Most organizations acknowledge that procuring the very best talent is imperative for driving competitive edge and future proofing the business. Some companies have also recognised that creating inclusion in the recruitment process will help them make better decisions and increase diversity. Building inclusion in the process means taking active steps to reduce bias, both conscious and subconscious.

How can we challenge bias in recruitment?

This is the critical question. It’s usually the recruitment function that is responsible for mitigating the effects of bias in the process. They will be the ones analysing the process steps (see Fig 1) for non-inclusive practice and identifying process changes that help minimise bias. This is undoubtedly a valuable exercise and can often throw up quick wins for more robust decision-making.

 

Diversity & Inclusion - Unconscious Bias in Recruitment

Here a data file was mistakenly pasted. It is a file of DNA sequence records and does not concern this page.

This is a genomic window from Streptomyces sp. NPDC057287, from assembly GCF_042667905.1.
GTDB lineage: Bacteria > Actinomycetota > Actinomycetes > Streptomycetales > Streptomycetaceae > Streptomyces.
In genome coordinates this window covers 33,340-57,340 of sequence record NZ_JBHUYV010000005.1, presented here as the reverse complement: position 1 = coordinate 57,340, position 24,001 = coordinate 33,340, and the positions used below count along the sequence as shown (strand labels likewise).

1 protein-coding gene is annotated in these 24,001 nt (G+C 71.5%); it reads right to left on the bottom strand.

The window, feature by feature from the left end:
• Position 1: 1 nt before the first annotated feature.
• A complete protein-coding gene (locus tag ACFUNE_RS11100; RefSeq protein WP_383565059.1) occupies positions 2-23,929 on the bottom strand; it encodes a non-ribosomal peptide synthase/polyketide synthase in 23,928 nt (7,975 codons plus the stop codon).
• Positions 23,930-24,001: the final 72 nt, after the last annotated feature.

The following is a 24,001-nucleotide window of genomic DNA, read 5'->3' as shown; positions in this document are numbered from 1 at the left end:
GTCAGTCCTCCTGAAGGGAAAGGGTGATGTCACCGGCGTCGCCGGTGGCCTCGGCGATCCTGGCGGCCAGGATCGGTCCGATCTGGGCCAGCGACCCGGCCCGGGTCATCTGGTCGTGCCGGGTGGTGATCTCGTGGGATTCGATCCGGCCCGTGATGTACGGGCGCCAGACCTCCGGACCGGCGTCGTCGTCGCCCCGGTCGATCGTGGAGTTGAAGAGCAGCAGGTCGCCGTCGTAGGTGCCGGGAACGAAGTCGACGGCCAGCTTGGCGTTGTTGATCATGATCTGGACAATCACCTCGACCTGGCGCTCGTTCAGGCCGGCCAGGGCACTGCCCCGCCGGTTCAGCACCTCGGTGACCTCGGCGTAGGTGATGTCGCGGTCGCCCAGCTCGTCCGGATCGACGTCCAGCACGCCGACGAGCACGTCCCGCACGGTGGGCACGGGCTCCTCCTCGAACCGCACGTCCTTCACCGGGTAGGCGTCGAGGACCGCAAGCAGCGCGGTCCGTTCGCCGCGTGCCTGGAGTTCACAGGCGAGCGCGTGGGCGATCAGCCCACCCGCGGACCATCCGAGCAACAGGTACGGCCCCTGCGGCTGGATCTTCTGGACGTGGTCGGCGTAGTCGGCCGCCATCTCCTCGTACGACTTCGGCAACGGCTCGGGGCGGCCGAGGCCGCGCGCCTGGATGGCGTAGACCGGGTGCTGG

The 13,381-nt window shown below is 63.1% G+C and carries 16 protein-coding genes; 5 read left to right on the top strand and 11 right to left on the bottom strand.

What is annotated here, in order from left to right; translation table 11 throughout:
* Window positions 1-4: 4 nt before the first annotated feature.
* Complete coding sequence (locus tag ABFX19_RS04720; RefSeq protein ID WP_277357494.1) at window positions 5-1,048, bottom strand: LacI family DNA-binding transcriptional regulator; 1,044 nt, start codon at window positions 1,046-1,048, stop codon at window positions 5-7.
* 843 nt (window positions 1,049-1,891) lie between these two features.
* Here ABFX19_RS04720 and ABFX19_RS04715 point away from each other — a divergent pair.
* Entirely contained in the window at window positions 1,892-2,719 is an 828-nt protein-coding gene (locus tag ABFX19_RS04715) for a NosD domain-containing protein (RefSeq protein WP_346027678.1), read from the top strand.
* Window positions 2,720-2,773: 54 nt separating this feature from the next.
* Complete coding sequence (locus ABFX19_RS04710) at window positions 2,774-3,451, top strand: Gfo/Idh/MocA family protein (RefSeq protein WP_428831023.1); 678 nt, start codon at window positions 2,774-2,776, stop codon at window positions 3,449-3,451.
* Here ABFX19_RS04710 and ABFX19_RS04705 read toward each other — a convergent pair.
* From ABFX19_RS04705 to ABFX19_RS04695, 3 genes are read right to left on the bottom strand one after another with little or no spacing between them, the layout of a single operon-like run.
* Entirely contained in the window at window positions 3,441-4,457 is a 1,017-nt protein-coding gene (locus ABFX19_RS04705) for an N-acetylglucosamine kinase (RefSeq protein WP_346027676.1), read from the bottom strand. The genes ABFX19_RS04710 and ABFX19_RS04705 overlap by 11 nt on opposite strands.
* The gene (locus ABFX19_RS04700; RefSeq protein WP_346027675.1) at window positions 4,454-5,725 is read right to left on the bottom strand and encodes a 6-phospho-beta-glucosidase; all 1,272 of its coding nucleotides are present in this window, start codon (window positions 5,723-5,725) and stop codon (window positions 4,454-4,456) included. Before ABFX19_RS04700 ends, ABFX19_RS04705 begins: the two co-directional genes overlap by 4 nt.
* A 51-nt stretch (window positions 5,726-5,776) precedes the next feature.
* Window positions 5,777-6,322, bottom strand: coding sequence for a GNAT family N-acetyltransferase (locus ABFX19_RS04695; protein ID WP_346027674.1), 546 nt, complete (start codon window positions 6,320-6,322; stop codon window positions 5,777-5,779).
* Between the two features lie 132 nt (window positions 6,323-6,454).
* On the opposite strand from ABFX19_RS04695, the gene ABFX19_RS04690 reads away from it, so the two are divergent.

Fig 1: The Recruitment process

How can I more effectively challenge hiring managers’ bias?

The most common challenge facing recruiters is how to support hiring managers to make decisions that are more open-minded and objective. The assumptions, behaviours and decisions that happen as a result of bias can do real damage. You’ve only got to revisit the examples at the top of the blog to get a sense of this in action.

Let’s not underestimate how difficult it can be. First off, it’s not always easy to challenge what a hiring manager wants to do when they have a fixed idea what they are looking for. Secondly, how do you push back without damaging the relationship or making it personal? When you’ve tried a few approaches and nothing has really worked, it can be disheartening.